Molecular Orbitals

Even with additional parameters, parity symmetry in diatomic molecules implies we will have symmetric and antisymmetric wavefunctions for single electrons. The symmetric or bonding state has a larger probability to be between the two nuclei, sees more positive charge, and is therefore lower energy. As in our simple model of a molecule, the kinetic energy can be lowered by sharing an electron.

There is an axis of symmetry for diatomic molecules. This means \bgroup\color{black}$L_z$\egroup commutes with \bgroup\color{black}$H$\egroup and \bgroup\color{black}$m_\ell$\egroup is a good quantum number. The different \bgroup\color{black}$m_\ell$\egroup states, we have seen, have quite different shapes therefore bond differently. Imagine that a valence electron is in a \bgroup\color{black}$d$\egroup state. The \bgroup\color{black}$m_\ell=0,\pm 1,\pm 2$\egroup are called molecular orbitals \bgroup\color{black}$\sigma,\pi,\delta$\egroup respectively. Each has a bonding and an antibonding state.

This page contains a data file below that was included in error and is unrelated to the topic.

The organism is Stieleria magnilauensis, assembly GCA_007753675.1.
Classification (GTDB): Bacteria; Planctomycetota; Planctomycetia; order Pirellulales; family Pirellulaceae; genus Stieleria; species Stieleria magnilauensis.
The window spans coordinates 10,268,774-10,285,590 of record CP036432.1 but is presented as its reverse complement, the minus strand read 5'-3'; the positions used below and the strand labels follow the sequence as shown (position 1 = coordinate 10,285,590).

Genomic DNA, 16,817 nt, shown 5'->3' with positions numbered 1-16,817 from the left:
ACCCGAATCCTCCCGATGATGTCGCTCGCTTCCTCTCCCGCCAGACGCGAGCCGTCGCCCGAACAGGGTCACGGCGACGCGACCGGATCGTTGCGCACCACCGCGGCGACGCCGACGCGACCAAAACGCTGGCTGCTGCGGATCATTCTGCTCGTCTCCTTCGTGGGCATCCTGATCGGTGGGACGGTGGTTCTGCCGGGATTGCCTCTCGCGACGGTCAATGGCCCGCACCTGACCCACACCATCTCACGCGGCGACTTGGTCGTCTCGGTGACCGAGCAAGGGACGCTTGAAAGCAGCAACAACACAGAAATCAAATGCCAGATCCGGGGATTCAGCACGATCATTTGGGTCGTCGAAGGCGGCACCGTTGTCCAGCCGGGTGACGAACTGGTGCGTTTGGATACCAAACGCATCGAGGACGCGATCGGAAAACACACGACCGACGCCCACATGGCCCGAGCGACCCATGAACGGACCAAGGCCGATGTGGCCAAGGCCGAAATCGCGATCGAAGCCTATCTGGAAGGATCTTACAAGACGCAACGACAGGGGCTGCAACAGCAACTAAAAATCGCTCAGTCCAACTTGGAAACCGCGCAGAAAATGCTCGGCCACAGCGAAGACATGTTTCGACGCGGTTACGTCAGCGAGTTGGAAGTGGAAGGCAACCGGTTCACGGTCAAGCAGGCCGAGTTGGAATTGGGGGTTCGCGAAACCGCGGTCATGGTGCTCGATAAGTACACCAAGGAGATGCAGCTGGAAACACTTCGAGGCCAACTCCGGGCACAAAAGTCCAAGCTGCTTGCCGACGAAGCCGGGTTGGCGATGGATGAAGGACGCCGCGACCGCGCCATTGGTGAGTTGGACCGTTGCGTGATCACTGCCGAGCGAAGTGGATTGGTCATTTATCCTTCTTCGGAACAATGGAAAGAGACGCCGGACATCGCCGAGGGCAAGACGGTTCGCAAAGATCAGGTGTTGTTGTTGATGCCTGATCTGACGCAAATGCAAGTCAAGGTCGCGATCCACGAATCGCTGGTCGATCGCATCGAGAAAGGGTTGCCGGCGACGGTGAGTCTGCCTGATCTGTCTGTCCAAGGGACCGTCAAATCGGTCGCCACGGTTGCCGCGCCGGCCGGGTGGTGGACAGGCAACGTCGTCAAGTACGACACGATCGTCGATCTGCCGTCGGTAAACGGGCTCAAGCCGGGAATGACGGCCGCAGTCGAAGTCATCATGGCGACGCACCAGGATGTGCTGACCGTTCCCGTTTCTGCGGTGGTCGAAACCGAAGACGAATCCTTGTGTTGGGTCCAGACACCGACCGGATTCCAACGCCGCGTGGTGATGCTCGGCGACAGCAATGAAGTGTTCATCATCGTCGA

Pictures of molecular orbitals are shown for \bgroup\color{black}$s$\egroup and \bgroup\color{black}$p$\egroup states in the following figure. Both bonding and antibonding orbitals are shown first as atomic states then as molecular. The antibonding states are denoted by a *.


Jim Branson 2013-04-22